Archivos para social science
Choice the name of Everett Rogers…is virtually synonymous with the study of the diffusion of innovations….His coverage is comprehensive, ranging from the elements of diffusion and the history of diffusion research to generators of innovation, change agents, and the consequences of innovations. Among the many features that make this an exemplary interdisciplinary effort are Rogers’s clear, literate style and his ability to stay in touch with social realities. He sets a high standard for social theorists.
Michael Agar – We Have Met the Other and We’re All Nonlinear: Ethnography as a Nonlinear Dynamic System
Michael Agar – Bio
Michael Agar received his undergraduate degree from Stanford and his Ph.D. in linguistic anthropology from the Language-Behavior Research Laboratory at the University of California, Berkeley. An honorary Woodrow Wilson Fellow, NIH Career Award recipient, and currently Fulbright Senior Specialist, he is professor emeritus at the University of Maryland, College Park, with adjunct appointments in Speech Communication and Comparative Literature, as well as an associate at Antropokaos at the University of Buenos Aires in Argentina. He was recently appointed Distinguished Scholar at the International Institute of Qualitative Methods at the University of Alberta. Visit: www.ethknoworks.com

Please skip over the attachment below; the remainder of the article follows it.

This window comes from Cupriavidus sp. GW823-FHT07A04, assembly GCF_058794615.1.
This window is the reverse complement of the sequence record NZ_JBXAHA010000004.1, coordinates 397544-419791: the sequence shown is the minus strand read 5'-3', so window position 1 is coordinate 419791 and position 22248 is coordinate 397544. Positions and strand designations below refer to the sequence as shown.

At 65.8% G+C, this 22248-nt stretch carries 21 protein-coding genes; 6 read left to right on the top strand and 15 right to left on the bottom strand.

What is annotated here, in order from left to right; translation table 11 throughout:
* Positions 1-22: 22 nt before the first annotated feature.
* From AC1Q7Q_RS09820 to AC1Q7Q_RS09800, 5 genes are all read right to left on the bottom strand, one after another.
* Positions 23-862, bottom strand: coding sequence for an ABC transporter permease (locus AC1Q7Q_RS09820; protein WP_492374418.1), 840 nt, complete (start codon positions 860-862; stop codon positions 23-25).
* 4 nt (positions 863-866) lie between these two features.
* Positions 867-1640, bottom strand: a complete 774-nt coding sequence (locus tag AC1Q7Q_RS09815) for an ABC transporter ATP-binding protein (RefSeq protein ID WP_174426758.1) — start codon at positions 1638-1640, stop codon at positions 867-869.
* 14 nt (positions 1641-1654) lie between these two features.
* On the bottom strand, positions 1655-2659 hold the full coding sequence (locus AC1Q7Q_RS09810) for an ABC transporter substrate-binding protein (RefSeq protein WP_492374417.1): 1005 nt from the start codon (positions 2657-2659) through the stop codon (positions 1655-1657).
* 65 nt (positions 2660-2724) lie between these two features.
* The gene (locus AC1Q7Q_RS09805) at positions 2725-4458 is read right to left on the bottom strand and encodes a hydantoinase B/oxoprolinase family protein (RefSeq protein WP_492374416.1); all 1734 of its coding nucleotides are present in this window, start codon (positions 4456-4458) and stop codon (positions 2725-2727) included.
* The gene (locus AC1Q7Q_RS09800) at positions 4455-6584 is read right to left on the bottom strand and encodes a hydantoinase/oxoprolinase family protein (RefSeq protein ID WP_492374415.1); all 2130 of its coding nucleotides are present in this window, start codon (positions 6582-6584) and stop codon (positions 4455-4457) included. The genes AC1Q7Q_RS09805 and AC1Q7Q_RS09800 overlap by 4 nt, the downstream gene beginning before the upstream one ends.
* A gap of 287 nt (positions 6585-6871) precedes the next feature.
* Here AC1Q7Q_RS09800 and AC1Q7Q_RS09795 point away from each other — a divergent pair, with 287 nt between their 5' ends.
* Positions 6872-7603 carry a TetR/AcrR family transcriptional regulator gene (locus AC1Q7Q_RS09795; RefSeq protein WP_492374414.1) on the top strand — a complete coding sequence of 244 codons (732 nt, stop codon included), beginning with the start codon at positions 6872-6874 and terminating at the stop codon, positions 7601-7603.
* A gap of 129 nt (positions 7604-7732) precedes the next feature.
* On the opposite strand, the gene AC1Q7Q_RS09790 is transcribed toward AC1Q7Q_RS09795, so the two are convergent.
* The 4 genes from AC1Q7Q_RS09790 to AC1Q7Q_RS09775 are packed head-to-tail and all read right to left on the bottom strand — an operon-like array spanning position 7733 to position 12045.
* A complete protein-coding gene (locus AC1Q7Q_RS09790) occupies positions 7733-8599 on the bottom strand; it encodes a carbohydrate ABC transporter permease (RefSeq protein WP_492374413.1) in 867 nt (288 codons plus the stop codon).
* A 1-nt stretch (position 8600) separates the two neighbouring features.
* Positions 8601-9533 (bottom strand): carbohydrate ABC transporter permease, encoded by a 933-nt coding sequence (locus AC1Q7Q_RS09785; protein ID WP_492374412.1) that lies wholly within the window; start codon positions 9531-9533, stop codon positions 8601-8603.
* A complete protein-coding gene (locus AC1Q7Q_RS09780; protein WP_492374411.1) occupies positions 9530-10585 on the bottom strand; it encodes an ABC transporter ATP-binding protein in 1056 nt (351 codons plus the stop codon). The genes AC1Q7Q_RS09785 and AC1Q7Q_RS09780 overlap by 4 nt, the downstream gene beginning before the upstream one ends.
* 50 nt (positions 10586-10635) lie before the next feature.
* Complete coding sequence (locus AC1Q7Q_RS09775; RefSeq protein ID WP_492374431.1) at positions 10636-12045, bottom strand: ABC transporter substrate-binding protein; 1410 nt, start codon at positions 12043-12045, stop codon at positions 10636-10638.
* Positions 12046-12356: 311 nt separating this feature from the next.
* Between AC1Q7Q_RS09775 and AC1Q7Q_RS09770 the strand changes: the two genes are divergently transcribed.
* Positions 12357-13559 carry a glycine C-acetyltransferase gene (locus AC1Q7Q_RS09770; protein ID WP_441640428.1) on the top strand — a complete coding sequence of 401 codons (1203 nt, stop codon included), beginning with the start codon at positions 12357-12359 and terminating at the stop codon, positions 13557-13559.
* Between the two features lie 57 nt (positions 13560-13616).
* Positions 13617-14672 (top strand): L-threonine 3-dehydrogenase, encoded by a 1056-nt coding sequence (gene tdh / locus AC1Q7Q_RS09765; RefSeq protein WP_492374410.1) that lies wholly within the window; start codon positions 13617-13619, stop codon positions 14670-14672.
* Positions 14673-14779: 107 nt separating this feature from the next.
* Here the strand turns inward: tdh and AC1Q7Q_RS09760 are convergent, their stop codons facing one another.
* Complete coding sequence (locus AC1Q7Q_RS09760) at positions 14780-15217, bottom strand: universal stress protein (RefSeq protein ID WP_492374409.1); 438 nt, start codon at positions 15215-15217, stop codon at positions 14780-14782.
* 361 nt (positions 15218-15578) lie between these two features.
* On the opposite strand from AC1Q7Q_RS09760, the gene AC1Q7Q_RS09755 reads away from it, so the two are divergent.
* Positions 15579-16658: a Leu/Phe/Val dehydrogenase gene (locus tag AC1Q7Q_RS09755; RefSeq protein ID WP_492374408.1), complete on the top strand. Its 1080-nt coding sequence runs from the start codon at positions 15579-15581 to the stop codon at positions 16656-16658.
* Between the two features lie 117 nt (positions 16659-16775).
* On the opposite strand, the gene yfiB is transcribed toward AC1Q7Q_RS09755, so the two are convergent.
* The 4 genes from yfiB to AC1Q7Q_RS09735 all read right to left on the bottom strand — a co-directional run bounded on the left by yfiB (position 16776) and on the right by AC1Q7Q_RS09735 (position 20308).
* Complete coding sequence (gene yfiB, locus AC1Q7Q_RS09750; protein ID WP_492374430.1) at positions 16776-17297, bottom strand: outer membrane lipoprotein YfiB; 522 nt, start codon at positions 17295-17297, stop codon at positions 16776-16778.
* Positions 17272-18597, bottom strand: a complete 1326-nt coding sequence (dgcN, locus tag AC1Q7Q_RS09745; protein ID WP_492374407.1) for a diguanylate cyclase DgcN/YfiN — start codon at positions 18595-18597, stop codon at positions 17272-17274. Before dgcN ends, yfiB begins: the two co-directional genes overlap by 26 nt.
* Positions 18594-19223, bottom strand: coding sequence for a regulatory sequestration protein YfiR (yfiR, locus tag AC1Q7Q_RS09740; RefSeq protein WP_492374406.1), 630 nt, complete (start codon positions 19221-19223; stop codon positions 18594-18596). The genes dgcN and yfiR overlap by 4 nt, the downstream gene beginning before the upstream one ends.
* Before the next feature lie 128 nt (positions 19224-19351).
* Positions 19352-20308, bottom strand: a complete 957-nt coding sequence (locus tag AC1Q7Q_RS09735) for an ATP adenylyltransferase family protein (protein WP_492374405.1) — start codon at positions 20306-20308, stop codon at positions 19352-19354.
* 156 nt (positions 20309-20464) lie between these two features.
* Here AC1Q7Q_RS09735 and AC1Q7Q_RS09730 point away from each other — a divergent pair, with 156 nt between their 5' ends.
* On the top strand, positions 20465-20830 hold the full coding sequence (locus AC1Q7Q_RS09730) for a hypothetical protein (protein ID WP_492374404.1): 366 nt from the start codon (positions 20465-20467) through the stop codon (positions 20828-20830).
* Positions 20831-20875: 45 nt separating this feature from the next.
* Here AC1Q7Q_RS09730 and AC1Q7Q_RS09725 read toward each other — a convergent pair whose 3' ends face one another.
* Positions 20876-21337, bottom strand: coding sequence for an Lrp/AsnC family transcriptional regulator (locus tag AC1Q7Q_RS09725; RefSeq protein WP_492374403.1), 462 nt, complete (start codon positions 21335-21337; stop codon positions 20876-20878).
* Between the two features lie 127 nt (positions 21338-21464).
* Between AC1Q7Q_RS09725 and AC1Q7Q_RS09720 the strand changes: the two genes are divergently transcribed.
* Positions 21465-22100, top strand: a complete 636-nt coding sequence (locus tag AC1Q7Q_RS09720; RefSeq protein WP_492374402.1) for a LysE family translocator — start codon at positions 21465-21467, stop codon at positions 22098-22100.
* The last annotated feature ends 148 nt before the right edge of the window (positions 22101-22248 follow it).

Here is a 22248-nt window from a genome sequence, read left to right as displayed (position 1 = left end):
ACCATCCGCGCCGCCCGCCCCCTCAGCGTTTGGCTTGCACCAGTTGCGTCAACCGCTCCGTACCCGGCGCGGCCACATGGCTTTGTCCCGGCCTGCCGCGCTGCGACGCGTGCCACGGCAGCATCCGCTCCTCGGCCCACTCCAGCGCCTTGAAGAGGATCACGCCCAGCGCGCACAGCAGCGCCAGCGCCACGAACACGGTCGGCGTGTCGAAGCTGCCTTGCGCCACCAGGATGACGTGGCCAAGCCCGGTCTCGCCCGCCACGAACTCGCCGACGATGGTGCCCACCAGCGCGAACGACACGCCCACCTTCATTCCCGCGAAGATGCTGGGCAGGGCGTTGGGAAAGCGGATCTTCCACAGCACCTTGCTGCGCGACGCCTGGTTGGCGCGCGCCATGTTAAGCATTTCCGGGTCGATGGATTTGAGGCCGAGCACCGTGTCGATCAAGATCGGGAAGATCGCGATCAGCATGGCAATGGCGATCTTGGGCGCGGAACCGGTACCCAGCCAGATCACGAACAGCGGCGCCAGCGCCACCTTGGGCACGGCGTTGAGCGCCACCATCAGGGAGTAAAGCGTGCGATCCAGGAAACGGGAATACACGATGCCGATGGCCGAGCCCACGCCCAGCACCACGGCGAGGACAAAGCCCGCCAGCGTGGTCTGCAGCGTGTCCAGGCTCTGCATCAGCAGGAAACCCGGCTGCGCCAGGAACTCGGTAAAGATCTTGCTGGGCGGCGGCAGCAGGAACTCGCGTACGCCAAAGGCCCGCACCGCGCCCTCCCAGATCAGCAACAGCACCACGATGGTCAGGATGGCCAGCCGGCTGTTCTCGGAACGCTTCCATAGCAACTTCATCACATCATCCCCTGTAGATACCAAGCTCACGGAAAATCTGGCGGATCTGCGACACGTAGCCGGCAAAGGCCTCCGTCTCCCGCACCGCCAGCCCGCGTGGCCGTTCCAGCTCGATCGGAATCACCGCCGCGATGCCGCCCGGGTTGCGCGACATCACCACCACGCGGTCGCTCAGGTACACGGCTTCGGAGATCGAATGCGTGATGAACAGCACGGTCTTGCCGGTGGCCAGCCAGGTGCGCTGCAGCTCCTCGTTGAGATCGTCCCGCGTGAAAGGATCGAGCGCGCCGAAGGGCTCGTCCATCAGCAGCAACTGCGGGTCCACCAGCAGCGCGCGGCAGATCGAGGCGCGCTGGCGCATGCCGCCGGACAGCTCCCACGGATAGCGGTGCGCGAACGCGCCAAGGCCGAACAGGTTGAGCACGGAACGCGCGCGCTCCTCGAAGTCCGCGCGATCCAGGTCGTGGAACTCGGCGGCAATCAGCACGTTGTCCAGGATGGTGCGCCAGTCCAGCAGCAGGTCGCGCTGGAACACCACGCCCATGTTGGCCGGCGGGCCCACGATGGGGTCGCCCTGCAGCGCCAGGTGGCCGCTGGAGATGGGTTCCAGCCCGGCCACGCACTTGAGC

Growing Artificial Societies is a groundbreaking book that posits a new mechanism for studying populations and their evolution. By combining the disciplines of cellular automata and “artificial life”, Joshua M. Epstein and Robert Axtell have developed a mechanism for simulating all sorts of emergent behavior within a grid of cells managed by a computer. In their simulations, simple rules governing individuals’ “genetics”” and their competition for foodstuffs result in highly complex societal behaviors. Epstein and Axtell explore the role of seasonal migrations, pollution, sexual reproduction, combat, and transmission of disease or even “culture” within their artificial world, using these results to draw fascinating parallels with real- world societies. In their simulation, for instance, allowing the members to “trade” increases overall well-being but also increases economic inequality. In Growing Artificial Societies, the authors provide a workable framework for studying social processes in microcosm, a thoroughly fascinating accomplishment.